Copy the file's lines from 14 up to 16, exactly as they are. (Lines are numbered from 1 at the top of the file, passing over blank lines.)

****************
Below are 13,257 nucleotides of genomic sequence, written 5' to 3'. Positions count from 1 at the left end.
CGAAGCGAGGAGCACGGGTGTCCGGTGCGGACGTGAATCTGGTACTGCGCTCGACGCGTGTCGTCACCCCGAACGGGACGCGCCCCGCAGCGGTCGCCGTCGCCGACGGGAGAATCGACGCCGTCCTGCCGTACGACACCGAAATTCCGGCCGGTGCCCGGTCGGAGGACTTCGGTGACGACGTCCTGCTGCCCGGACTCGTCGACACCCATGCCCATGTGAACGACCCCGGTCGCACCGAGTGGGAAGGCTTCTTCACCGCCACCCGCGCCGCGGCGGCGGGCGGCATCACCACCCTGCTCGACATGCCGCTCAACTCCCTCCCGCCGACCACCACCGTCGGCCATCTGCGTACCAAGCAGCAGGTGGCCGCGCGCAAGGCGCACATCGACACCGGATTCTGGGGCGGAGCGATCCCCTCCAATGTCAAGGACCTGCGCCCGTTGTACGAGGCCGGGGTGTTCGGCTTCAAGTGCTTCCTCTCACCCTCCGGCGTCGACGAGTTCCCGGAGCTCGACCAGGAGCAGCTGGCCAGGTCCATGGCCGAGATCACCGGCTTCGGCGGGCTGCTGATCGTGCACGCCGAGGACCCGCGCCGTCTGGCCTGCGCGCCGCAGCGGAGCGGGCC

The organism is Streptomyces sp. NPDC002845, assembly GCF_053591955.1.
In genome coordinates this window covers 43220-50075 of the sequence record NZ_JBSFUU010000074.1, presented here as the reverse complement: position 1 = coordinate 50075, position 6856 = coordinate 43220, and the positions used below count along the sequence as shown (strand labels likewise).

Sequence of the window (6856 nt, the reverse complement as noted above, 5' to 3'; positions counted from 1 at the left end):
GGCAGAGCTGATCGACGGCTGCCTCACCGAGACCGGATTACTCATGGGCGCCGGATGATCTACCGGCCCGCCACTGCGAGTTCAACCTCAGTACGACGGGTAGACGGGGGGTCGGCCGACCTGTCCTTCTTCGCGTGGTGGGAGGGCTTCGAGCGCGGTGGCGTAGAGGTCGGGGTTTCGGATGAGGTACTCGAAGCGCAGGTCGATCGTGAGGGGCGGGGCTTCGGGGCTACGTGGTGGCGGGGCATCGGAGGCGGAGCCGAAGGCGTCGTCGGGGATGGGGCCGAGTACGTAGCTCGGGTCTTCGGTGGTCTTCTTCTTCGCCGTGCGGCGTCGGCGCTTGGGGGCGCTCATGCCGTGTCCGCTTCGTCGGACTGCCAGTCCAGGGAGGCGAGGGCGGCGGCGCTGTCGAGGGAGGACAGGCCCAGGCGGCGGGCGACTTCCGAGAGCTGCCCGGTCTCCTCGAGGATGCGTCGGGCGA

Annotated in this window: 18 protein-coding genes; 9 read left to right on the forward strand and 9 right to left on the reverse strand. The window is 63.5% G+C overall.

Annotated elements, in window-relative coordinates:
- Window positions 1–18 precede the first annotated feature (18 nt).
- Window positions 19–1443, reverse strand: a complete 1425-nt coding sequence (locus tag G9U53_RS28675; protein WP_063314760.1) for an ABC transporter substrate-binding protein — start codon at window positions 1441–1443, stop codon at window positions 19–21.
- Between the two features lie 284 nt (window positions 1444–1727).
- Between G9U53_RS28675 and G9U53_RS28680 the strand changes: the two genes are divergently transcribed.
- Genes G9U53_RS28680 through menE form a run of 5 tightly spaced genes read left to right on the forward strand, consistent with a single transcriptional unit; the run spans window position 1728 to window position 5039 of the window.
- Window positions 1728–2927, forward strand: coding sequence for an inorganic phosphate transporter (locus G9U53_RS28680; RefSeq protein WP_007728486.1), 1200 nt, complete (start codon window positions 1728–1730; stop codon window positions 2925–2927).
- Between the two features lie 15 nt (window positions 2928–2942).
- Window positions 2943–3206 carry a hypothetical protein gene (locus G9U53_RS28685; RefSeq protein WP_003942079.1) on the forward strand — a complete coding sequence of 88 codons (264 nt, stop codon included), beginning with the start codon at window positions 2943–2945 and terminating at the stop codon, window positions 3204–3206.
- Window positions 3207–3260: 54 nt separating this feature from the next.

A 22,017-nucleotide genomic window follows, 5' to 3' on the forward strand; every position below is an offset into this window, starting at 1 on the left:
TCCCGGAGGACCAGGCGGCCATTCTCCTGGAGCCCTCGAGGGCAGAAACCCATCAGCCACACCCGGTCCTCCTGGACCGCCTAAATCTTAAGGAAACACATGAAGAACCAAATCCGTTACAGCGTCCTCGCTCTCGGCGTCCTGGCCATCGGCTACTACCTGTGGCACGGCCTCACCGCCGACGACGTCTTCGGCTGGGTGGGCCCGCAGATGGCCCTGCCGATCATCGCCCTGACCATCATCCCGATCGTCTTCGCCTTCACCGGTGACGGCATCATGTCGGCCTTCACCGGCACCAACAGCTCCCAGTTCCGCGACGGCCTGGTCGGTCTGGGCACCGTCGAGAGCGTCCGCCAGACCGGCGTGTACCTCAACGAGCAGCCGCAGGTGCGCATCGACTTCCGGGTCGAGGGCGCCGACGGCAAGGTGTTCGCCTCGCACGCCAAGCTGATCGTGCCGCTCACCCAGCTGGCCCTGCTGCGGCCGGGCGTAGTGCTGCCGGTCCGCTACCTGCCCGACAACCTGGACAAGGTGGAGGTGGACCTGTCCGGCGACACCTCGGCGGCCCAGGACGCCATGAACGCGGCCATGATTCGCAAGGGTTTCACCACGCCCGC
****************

- Window positions 1728–2927, forward strand: coding sequence for an inorganic phosphate transporter (locus G9U53_RS28680; RefSeq protein WP_007728486.1), 1200 nt, complete (start codon window positions 1728–1730; stop codon window positions 2925–2927).
- Between the two features lie 15 nt (window positions 2928–2942).
- Window positions 2943–3206 carry a hypothetical protein gene (locus G9U53_RS28685; RefSeq protein WP_003942079.1) on the forward strand — a complete coding sequence of 88 codons (264 nt, stop codon included), beginning with the start codon at window positions 2943–2945 and terminating at the stop codon, window positions 3204–3206.